New York City’s police commissioner believes body cameras are necessary to help law enforcement agencies deal with police brutality allegations like the situation in Ferguson, Missouri this week where days of riots have followed the shooting of an unarmed African-American teenager.
In an appearance on MSNBC Wednesday morning, NYPD Commissioner Bill Bratton predicted officers around the country will eventually be wearing video cameras on their bodies to record interactions with the public.
“That’s the direction where American policing is going. That’s where we’re going in the NYPD. We’re working very closely with the LAPD, who’s about a year ahead of us in putting cameras in place,” he said.
Bratton is currently dealing with fallout from a high-profile case of alleged police brutality involving the death of Eric Garner, an African-American man who died in NYPD custody in July. A nearby bystander filmed much of the encounter on his phone and the video appears to show at least one officer deploying a banned chokehold as Garner repeatedly shouts, “I can’t breathe.” Rev. Al Sharpton and other advocates have been rallying for the officers involved to be arrested. However, Bratton stressed video recordings aren’t necessarily conclusive.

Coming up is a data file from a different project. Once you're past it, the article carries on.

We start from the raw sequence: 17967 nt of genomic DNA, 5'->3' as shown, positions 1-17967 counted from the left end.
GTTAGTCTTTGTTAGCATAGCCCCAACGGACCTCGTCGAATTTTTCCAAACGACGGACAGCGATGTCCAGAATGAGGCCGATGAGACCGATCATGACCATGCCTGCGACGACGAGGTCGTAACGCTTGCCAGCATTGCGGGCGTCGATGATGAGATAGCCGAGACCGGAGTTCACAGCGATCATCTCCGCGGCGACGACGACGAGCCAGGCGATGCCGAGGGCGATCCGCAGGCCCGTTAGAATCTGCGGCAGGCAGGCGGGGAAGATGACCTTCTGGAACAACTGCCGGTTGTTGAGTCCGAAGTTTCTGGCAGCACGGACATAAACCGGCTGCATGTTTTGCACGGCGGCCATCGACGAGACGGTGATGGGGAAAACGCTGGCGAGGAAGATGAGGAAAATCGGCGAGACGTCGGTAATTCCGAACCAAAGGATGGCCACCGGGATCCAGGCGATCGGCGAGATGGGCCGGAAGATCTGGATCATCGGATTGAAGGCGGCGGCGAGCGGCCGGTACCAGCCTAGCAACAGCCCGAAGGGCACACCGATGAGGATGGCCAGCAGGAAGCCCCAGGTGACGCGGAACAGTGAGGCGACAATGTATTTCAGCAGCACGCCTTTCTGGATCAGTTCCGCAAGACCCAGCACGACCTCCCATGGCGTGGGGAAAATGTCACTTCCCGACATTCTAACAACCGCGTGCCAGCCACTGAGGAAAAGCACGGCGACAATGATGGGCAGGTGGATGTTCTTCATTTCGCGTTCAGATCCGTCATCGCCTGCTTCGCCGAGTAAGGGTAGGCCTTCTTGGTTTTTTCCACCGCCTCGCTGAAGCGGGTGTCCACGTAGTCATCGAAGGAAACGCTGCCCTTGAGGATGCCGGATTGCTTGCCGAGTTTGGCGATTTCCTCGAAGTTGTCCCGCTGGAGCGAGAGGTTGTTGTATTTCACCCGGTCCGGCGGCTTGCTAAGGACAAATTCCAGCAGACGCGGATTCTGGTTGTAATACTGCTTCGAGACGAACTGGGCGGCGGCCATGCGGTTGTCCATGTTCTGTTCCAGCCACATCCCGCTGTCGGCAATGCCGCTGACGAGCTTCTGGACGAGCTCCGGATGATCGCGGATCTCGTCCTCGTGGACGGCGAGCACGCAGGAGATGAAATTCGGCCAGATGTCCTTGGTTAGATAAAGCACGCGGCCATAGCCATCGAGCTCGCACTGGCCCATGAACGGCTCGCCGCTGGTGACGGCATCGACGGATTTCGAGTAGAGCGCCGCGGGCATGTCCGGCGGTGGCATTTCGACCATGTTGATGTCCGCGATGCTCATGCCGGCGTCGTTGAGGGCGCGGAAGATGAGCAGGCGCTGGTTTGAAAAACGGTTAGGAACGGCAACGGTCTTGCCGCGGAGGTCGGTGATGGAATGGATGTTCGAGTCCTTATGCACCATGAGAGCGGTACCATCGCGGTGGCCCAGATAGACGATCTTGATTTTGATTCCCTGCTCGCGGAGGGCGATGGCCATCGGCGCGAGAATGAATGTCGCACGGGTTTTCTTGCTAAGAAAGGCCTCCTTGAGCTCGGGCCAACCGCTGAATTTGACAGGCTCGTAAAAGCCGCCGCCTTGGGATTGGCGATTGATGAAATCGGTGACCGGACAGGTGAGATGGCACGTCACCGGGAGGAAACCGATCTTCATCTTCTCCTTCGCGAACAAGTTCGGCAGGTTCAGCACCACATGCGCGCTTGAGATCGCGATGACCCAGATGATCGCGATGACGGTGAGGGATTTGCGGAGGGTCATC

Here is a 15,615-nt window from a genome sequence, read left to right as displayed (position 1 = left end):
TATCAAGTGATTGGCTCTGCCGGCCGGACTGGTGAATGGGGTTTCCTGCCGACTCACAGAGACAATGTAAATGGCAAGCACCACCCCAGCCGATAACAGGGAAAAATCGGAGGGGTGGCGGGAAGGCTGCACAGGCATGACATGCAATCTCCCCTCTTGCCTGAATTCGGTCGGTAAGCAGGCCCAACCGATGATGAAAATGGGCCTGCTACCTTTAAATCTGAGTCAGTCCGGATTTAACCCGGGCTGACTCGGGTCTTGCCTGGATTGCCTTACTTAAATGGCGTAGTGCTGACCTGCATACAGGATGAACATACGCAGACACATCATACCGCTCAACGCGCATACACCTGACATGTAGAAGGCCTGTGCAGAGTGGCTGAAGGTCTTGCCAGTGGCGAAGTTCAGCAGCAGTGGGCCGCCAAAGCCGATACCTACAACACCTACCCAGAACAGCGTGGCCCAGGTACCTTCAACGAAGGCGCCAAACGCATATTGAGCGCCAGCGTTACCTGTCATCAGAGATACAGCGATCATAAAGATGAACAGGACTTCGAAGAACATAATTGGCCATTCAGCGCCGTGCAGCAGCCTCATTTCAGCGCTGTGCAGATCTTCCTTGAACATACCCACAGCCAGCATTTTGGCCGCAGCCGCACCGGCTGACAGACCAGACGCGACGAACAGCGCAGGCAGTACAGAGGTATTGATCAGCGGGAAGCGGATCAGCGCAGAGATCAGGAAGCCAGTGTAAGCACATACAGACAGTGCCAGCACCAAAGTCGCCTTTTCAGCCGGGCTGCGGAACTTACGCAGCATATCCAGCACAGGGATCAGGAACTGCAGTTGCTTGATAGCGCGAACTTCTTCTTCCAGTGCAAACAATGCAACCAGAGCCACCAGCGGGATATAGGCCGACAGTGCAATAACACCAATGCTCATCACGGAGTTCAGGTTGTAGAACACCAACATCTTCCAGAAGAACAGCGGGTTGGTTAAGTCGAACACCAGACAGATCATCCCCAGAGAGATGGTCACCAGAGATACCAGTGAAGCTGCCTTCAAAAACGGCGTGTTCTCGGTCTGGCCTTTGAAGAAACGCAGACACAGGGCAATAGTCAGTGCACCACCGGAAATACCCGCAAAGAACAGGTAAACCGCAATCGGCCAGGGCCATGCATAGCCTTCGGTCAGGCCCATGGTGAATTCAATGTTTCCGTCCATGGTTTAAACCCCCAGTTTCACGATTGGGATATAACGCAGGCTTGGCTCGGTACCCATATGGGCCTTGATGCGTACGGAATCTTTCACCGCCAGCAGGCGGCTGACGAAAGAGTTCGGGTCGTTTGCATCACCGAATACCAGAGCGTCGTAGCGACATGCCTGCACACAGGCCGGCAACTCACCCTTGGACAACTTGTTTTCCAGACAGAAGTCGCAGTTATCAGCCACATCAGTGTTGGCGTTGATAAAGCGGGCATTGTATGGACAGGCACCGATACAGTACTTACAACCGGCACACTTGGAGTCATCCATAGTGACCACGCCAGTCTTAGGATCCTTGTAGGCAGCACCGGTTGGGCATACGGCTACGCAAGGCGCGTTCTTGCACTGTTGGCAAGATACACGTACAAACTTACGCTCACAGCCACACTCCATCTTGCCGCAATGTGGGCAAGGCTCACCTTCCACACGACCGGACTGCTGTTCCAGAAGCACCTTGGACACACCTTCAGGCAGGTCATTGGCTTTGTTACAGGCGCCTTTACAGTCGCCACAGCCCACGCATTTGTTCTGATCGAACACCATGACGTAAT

“We still have a way to go. The first story is never the last story, as you know. There’s a criminal investigation by the district attorney in Staten Island, a very competent individual. About 15 officers at that scene ultimately. Quite a few civilian witnesses,” he said. “It does reduce some of the elements of he-said-she-said. But even with video, there’s still circumstances around the event that you have to look at.”
Bratton endorsed the general concept of body cameras in 2013 but appears to be in no hurry in implementing them in his police force, which he took over at the start of 2014. As recently as August, his office told Capital New York, “No final decisions have yet been made as to the implementation of these applications in the field.”
View Bratton’s full MSNBC interview below.
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